You may not think of these graceful, sleek predators as the most social creatures, but a new study has found that sharks have different personalities that determine how they interact with other members of the same species. Some sharks are happy to hang out in groups and have strong social connections, whereas other, “loner” sharks prefer to keep to themselves. According to the researchers, this is the first study to demonstrate that individual sharks have social personalities. The work has been published in Behavioral Ecology and Sociobiology.
Individual personalities are surprisingly widespread in the animal kingdom. Differences in personality have been documented in at least 60 different species to date, from primates to dogs, birds to octopuses. Much research, however, has focused on individual traits such as curiosity, shyness and aggression, neglecting to investigate sociality.
To address this gap in our knowledge, a team of researchers from the University of Exeter and the Marine Biological Association set out to examine social personality in juvenile small-spotted catsharks (Scyliorhinus canicula). These model animals are found in Northeast Atlantic and Mediterranean waters and have been studied extensively in the past.
As vulnerable juveniles, these animals must pick a strategy to avoid being munched on by predators. The two most likely tactics that these animals could adopt are “safety in numbers,” i.e. sticking together in groups, or going solo and relying on camouflage to blend in with the surroundings. The team therefore wanted to see preferences for these different strategies and whether this changes in new environments.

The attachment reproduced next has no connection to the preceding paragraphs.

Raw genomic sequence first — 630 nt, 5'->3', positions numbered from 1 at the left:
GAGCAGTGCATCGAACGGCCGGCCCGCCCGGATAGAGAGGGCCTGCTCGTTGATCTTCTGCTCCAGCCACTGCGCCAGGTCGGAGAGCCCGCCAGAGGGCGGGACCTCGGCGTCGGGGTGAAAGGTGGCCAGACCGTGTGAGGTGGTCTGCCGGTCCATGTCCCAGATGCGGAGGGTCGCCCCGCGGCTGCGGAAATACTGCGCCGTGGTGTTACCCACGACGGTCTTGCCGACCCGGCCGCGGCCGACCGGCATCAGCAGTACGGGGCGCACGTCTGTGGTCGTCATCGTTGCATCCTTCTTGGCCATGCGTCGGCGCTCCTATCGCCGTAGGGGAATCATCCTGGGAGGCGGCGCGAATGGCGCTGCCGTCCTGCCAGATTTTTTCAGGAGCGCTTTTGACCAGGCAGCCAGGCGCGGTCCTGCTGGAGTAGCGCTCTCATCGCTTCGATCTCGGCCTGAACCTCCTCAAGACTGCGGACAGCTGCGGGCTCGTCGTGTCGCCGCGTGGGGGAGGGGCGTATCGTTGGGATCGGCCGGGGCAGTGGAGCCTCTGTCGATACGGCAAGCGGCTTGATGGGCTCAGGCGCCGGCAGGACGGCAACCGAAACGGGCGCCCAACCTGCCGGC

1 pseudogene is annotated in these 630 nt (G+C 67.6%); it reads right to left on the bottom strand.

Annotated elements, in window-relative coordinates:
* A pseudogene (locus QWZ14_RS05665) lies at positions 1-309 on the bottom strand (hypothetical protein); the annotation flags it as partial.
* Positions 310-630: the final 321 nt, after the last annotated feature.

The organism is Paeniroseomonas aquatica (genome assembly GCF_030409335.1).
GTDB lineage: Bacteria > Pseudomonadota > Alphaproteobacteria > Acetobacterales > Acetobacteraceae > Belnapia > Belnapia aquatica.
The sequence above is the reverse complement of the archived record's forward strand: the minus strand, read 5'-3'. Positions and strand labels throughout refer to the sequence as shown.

For the study, the team investigated the behavior of ten different groups of animals, each containing ten sharks, by placing them in three different tanks. Some were complex habitats with lots of different structures inside, such as rocks and other features, whereas others were more simple, mainly consisting of gravel.
They found that although the sharks changed group size in the different environments, those that were socially well-connected and formed groups always stayed in groups, no matter the habitat. Similarly, those that preferred to stay on their own would do so in each different tank.
“These results were driven by different social preferences (i.e. social/antisocial individuals) that appeared to reflect different strategies for staying safe,” lead author Dr. David Jacoby said in a news release. “Well-connected individuals formed conspicuous groups, while less social individuals tended to camouflage alone, matching their skin color with the color of the gravel substrate in the bottom of the tank.”
While this study focused on one species in captivity, the researchers are interested in comparing their work with studies by other labs. One group in the Bahamas, for example, is already looking at lemon sharks in the wild and has some preliminary evidence to suggest that this species also displays personality differences.